Lessons from Old Backups

I’m replacing an old Windows laptop with a new one.   The old one had about 1GB of memory.  The new one has 8GB.  I suppose in a few years that will seem way too little.

So now I’m having to move files from the old machine to the new one which is part of my adventure of the day.   The old ones had directories on it that had older files from even older computers.   You know how you copy things to a directory called something like ‘old stuff’ or ‘save’ and then you repeat that through several generations of computers.   I’ve got files from the 90s on this computer.    Once again I’m just copying them over to the larger disk drive in similar directories on the new laptop.

Long ago I wrote this beautiful Simplex program in C.   It used dynamic memory calls and it was just a thing of beauty.   I wish I could look at that program once again, but I’ve lost that source code and can’t seem to find it.   I look through these old directories, but it doesn’t seem to be anywhere.

So now I’m turning to old backups and that is the reason for this post.   I’ve got some small 3 1/2″ diskettes with ‘important’ files on them somewhere in the house but I can’t remember where I’ve put them.   My old laptop is the last machine that can read these diskettes so I’ve got to find them before I surrender the old laptop.  I wish I had just left those files on the C drive of one of the old machines.   I have found a few diskettes around here that say ‘backup’ on them but when I open those diskettes, the data is compressed in some unknown backup file format which I’ve long since forgotten or lost.  So I have backups of something that are useless.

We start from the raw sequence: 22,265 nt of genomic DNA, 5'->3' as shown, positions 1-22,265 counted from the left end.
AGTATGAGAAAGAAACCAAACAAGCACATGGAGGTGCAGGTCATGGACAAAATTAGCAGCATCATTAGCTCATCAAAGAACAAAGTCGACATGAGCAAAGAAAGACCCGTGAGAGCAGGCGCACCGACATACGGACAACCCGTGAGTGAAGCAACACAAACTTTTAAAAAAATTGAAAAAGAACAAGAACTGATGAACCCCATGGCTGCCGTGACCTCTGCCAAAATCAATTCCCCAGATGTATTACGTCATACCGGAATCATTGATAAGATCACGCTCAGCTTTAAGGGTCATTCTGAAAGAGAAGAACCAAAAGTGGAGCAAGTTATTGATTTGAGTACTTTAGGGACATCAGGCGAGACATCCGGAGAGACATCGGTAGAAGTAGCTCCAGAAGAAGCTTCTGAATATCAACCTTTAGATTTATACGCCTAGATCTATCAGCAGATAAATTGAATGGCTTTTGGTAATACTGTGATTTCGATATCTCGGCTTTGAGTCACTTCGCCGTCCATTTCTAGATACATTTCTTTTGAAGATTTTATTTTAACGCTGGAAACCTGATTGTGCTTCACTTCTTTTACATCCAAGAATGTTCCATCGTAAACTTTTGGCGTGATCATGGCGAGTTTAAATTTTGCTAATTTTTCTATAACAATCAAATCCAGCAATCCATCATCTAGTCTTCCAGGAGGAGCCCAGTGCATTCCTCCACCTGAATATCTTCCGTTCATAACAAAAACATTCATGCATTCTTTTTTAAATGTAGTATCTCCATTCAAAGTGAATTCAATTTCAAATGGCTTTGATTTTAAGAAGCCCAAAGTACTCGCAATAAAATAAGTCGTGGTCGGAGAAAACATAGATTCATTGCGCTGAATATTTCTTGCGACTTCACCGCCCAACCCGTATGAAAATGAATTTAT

I’ve also got a stack of zip 100 and zip 250 diskettes and I’ve got a zip 250 drive here.   The drivers are way out of date on this XP computer so I’ve got to download and reinstall the drivers and thankfully they are available online.   However, the zip 250 can’t seem to recognize that a disk is in the compartment.   No matter what I do, it says to insert a disk even when one is already in.  In short, that old zip drive isn’t working properly or can’t recognize a diskette inserted.  So I have another set of backups that I can’t use.

The moral of this lesson is to keep the files on your main drive and backup them up in an uncompressed format to multiple locations.   Get an external drive and use something like Time Machine on the Mac to automatically backup the files.   But also store the good stuff in a cloud somewhere.  Use Apple Mobile Me or Dropbox or Google Docs and save your files in a cloud somewhere.   If you’ve got important files on zip drives or old diskettes or tape or 8″ floppies or X or Y or Z you better get them out and start reading them now, i.e. the sooner the better if you are to have any chance at restoring the content.

I wonder what would happen if we had to restore old COBOL programs from tape at work?

3 thoughts on “Lessons from Old Backups”

  1. Thanks, Mark. Nice walk down memory lane, and I’m not even a true blood techie. Brings back recollections of compiling my COBOL programs 25 years ago when my colleague/boss was one of my profs. I threw away the “important” 5 1/4 floppies containing my Apple IIe and IBM PC/AT research papers a year or two ago.

    Gotta go…I think the iPad is about to suffer from a parity error…

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